The global food system is Exhibit A in the crisis of growth-addicted development. In a new perspective paper published in Nature Sustainability, a team of 32 food system scholars provide the blueprint for something very different: sustainable post-growth food systems. “If we want a useful discussion around food system sustainability, we have to start looking past the current ‘economic growth paradigm’ and into post-growth food systems”, says UT co-author Dr Steven McGreevy.
The researchers describe food systems designed not by the logic of growth such as efficiency and extraction, but by principles of sufficiency, regeneration, distribution, commons, and care. It argues that food systems can instead be the foundation of healthy communities, ecologies and economies. “For this agenda-setting article, we’ve reviewed the vast experience of diverse farmers, food cooperatives, home gardeners, alternative retailers, and other endeavours to re-claim what sustainability for food systems means in high and low-income nations.”
The authors call for policymakers, researchers and community groups worldwide to rethink their approach to developing new solutions beyond the current ‘growth paradigm.’ “We have seen what food systems designed to achieve relentless economic growth and profit maximization do to the environment, farming communities, and our health, and it’s not good,” says McGreevy.
The current system is exploitative of humans and animals, ecologically rapacious, hooked on fossil fuels, and controlled by a small number of multi-national corporations from food to fork, this system produces massive quantities of the wrong foods at incredible social, ecological and economic costs. With food crises again looming on the near horizon, a strategy to tweak and maintain the current growth-driven food system is highly questionable.
“Fortunately, there are countless examples from around the world of post-growth agrifood system elements in action. We need to support these models where they exist, and rediscover, transfer, or further develop them where appropriate,” says McGreevy. The authors identified post-growth agrifood system endeavours already in action around the world.
- Food production
The adoption of agroecological farming and gardening into the current food systems can enhance biodiversity, maintain fertile soils, and improve system resilience to social and ecological shocks.
- Food business and trade
Community-based business models such as cooperatives and benefit corporations without profit-maximizing motives can anchor sustainability in businesses and prioritize the health and wellbeing of the environment and the public.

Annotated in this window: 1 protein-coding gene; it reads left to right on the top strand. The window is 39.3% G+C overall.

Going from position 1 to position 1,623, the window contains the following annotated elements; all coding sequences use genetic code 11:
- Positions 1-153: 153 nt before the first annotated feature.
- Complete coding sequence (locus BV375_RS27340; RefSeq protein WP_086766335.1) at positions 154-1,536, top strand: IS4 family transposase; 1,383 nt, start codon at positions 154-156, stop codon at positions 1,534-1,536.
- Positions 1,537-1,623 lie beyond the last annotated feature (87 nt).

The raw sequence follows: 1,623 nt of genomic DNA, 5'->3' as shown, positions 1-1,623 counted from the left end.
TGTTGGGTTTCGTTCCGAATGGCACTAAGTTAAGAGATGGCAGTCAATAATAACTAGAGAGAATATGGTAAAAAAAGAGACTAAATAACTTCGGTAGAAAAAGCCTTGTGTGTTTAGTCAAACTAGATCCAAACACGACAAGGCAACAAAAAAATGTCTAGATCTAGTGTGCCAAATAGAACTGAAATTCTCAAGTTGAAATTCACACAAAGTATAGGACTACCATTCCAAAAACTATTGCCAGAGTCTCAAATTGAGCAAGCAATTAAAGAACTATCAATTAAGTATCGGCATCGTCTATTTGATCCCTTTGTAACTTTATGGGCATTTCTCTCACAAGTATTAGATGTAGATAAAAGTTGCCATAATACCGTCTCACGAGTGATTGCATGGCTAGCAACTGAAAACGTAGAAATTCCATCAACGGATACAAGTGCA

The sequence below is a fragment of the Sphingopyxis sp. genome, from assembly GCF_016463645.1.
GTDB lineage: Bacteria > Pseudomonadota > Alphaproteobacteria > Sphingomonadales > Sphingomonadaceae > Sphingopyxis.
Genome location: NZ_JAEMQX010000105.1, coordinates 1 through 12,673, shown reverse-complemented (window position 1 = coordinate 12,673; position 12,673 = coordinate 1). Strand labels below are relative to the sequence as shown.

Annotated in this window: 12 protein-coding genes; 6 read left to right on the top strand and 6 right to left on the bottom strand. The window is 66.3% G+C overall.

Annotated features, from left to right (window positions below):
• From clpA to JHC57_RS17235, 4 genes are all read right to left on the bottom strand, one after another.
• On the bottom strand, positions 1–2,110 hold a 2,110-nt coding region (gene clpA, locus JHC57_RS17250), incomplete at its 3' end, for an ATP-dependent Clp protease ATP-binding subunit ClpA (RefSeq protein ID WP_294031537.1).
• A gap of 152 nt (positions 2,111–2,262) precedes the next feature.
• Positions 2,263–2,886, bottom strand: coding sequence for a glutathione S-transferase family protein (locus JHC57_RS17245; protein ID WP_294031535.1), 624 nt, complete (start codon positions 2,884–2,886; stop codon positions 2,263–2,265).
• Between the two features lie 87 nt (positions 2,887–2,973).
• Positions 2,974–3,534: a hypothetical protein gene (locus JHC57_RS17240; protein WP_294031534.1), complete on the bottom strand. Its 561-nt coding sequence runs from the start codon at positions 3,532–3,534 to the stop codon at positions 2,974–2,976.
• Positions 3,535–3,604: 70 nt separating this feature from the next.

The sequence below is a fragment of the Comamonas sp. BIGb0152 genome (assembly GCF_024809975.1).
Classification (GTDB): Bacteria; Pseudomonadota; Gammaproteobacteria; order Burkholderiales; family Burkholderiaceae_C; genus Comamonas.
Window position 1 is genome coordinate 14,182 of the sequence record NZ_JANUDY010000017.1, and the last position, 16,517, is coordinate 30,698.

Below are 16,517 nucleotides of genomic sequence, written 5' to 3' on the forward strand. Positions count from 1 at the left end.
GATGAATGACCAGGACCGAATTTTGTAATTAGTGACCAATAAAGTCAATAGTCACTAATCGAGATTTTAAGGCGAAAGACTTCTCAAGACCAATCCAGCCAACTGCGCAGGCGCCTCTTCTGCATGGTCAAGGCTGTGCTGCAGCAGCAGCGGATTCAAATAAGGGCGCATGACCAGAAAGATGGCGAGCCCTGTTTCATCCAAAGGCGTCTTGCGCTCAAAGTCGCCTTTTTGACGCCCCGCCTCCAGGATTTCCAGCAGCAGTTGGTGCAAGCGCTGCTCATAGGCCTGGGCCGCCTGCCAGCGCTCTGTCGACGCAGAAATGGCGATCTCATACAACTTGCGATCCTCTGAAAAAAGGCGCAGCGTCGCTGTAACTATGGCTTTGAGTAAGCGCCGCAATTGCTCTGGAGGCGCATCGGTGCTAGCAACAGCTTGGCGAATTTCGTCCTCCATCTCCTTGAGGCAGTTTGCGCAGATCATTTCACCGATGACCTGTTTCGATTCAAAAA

- Food culture
Closer relationships with food and the processes which it goes through to reach us can create a culture of appreciation in which we value food as a “commons” and the people working in the agrifood system.
- Food system governance
Food is connected to multiple siloes of governance—agriculture, public health, land planning, education, tourism, etc.—that are often working independently, rather than in an integrative way. Food policy councils (FPCs) are one example of new governance structures that are inclusive and representative of diverse public and private stakeholders and cut across multiple sectors of policy expertise related to food.
According to the study, the conventional wisdom of mainstream sustainability science–including its underlying logic of economic growth—is fixated on narrow solution space: increasing production efficiency, high-tech innovation and individual behaviour change. To break free of these intellectual constraints, the redesign of the global agrifood system should be supported by a coordinated education and a new research agenda that challenges conventional wisdom and focuses on understanding and developing diverse solutions outside of the growth paradigm.
Dr Steven McGreevy is an assistant professor of institutional urban sustainability studies in the Department of Governance and Technology for Sustainability (CSTM; Faculty of BMS). The article, titled “Sustainable Agrifood Systems for a Post-Growth World”, was recently published in the scientific journal Nature Sustainability and can be read online.
Joint first-authors also include Associate Professor Christoph Rupprecht (Ehime University, Japan), Associate Professor Daniel Niles (Research Institute for Humanity and Nature, Japan), and Professor Arnim Wiek (Arizona State University).